I’ve read studies that have talked about the intelligence of manta rays. They have the biggest brains of any fish, and they’ve passed the mirror test, which so far, I think only great apes and bottlenose dolphins have done. The idea is that the animals recognize that they are glimpsing themselves in the mirror, rather than another individual. Passing the mirror test suggests self-awareness. I’ve spent years swimming alongside wild dolphins and observing their intelligence, and as I swam with Ginger, I couldn’t help but have the same feeling — that someone was behind those eyes.
Even though the encounter was incredible, it was ultimately kind of heartbreaking. I could see a bright fishing lure attached to her face and it was just sad to think that she has to live with that because of humans. It’s a common misconception that hooks rust out, they can be in there a long time depending on the kind of hook.
Ginger, a young female manta ray in Florida with a fishing lure attached to her face.
What can you tell us about the necropsy that was performed on a deceased manta ray that was found by FWC?
That dead manta ray was an incredibly rare opportunity for scientists. As of now, I know that measurements were taken, as well as photographs and it will be used to help characterize the species. I took some macro shots of the teeth, for example. I’m not sure other data have come from that yet, but it’s certainly a valuable specimen.
Jessica Pate, a project manager with the Marine Megafauna Foundation and Sarah Hoffman, a PhD student at Florida Atlantic University studying shark mechanics, sample a dead manta ray found by FWC in Florida.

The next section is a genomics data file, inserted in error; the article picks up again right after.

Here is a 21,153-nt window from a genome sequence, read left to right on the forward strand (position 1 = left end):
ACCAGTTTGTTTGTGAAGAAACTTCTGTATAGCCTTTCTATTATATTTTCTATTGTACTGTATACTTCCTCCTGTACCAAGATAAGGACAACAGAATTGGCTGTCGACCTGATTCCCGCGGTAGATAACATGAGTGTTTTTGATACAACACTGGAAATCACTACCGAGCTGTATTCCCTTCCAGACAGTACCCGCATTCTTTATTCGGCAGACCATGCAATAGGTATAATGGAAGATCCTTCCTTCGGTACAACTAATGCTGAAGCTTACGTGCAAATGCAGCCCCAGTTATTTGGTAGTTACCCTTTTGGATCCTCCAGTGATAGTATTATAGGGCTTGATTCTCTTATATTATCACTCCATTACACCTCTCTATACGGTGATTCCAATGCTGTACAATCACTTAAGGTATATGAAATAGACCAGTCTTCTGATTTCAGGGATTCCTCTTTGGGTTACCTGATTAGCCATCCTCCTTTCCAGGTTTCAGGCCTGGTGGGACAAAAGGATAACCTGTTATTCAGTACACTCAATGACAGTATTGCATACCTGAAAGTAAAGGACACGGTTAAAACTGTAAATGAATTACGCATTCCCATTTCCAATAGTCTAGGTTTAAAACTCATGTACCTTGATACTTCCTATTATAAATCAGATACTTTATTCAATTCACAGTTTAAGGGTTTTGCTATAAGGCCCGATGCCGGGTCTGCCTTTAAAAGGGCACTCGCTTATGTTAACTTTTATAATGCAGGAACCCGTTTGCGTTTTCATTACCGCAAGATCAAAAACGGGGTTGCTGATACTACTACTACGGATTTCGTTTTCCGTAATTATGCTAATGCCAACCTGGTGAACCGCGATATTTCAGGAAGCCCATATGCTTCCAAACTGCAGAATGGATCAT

What advice do you have for people who want to help save manta rays?
There are a couple things people can do to help save manta rays. One — be a responsible and educated consumer, such as knowing what seafood is sustainable or not, and recognizing where your food comes from. Around the world, the manta rays and devil rays are caught as by-catch for more desirable species, especially tuna.
I also think people should try to limit their use of single-use plastics, like plastics bags, straws and cups. We pick up a lot of garbage while out surveying for the mantas, everything from balloons to Styrofoam. Every little bit helps, and reducing your use of plastic has positive benefits for all marine life. In general, I try to just consume less, and when I can, buy used not new.
Lastly, people can donate to support scientific research that works to understand more about these species and how to conserve them. If you are interested in helping, go to http://marinemegafaunafoundation.org/support-us/
Want to learn more about Bethany, or see more of her photography?
Twitter and Instagram: @bethanyaugliere
Facebook: Bethany Augliere Photography